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Special Issue "Computer Vision Techniques Applied to Human Behaviour Analysis in the Real-World"

A special issue of Sensors (ISSN 1424-8220). This special issue belongs to the section "Intelligent Sensors".

Deadline for manuscript submissions: 25 October 2022 | Viewed by 3687

Special Issue Editors

Dr. Oya Celiktutan
E-Mail Website
Guest Editor
Centre for Robotics Research, Department of Engineering, King’s College London, London WC2R 2LS, UK
Interests: computer vision; machine learning; human behaviour analysis and synthesis; social signal processing; human–robot interaction
Prof. Dr. Albert Ali Salah
E-Mail Website
Guest Editor
1. Department of Information and Computing Sciences, Utrecht University, 3584CC Utrecht, The Netherlands
2. Department of Computer Engineering, Bogazici University, 34342 Bebek, Istanbul, Turkey
Interests: Machine Learning; Pattern Recognition; Computer Vision; Multimedia Methods; Behaviour Analysis
Prof. Dr. Dongmei Jiang
E-Mail
Guest Editor
School of Computer Science, Northwestern Polytechnical University, Xi'an 710072, China
Interests: multimodal affective computing; human-computer interaction; mental health assessment and management

Special Issue Information

Dear Colleagues,

We are happy to invite you to submit a paper for the special issue “Computer Vision Techniques Applied to Human Behaviour Analysis in the Real-World”. The details can be found below.

Intelligent devices, such as smart wearables, intelligent vehicles, virtual assistants and robots, are progressively becoming widespread in many aspects of our daily lives, where effective interaction is increasingly desirable. In such applications, the more information exchanged between the user and the system through multiple modalities, the more versatile, efficient and natural the interaction becomes. Currently, modern intelligent devices do not take into account the user state sufficiently into consideration and thus suffer from a lack of personalization and low engagement. In particular, interaction logs and verbal data alone are not adequate for genuinely interpreting human behaviours, and therefore there has been a significant effort to analyse human behaviours from video data. Although significant progress has been made so far, there is still much room for improvement in moving from controlled and acted settings to real-world settings. The key aim of this Special Issue is to bring together cutting edge research and innovative computer vision techniques applied to human behaviour analysis, from the recognition of gestures and activities to the interpretation of these cues at a higher level for predicting cognitive, social and emotional states.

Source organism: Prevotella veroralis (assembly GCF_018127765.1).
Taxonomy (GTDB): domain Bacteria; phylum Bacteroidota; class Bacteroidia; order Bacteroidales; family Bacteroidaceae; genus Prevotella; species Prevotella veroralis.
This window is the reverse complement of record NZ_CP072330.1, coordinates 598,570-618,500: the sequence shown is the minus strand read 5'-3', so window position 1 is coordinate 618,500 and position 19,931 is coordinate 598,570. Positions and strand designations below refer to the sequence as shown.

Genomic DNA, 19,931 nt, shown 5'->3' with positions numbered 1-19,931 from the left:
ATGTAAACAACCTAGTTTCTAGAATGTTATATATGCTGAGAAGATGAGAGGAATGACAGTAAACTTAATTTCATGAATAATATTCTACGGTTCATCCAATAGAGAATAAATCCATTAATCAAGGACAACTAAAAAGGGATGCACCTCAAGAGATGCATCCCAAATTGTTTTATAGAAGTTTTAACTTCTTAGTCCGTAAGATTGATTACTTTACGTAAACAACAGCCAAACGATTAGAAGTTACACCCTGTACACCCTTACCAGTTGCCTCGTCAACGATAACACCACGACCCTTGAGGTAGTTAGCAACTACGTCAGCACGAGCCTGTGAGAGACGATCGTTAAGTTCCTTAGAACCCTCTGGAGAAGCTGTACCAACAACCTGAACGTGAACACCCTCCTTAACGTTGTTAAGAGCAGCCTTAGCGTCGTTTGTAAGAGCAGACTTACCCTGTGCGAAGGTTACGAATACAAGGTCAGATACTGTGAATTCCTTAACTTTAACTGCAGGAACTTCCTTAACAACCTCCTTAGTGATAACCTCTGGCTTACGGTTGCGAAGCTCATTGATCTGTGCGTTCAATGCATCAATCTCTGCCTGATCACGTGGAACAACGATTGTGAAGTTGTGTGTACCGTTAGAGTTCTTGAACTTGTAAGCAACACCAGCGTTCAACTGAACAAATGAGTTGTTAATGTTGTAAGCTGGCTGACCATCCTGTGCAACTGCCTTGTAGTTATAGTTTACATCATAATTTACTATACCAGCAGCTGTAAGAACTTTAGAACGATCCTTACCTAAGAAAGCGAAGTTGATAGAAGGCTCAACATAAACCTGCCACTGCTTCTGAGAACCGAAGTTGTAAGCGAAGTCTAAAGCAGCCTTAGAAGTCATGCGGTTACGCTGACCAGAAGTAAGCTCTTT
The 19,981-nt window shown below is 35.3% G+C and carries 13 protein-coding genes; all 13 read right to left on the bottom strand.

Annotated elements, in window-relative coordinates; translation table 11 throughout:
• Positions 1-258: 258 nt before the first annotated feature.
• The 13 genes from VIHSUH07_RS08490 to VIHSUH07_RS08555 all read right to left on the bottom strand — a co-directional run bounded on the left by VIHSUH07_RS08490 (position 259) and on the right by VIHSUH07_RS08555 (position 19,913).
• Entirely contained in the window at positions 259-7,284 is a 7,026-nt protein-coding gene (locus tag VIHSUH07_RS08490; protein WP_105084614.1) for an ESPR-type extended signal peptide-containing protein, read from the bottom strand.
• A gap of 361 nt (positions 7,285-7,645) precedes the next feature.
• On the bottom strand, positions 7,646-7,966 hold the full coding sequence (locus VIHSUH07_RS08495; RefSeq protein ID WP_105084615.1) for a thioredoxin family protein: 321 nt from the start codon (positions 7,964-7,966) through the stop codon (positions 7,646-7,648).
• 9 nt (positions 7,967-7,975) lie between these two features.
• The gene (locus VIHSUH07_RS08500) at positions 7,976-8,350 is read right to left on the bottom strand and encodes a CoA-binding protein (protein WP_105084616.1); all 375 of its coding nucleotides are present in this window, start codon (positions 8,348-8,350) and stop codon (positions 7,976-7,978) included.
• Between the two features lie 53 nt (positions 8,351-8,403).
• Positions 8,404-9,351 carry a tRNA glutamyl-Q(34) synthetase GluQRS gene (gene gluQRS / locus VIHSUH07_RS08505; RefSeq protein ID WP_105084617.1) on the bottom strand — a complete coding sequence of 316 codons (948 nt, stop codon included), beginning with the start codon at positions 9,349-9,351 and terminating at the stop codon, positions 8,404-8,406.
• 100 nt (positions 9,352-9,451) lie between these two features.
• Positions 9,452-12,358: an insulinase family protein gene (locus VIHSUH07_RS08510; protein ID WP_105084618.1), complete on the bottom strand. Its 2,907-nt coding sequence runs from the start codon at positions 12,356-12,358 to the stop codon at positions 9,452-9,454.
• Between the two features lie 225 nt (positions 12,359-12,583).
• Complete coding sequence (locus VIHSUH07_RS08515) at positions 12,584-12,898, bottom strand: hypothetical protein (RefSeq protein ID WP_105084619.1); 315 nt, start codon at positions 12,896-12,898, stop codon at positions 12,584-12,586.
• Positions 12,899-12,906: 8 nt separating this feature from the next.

Special issue topics include, but are not limited to:

  • Unsupervised, semi-supervised and supervised learning-based approaches to human behaviour analysis
  • Face, gesture and body analysis
  • Activity recognition and anticipation
  • Affect and emotion recognition
  • Interactive behaviour analysis, including multiparty interaction, human-computer interaction, human-robot interaction
  • Combining vision with other modalities (e.g., audio, biosignals) for human behaviour analysis
  • Societal and ethical considerations of human behaviour analysis, including explainability, bias, fairness, privacy
  • Real-time systems for human behaviour analysis on devices with limited on-board computational power
  • Databases and open source tools for human behaviour analysis
  • Applications in education, healthcare, smart environments, or any related field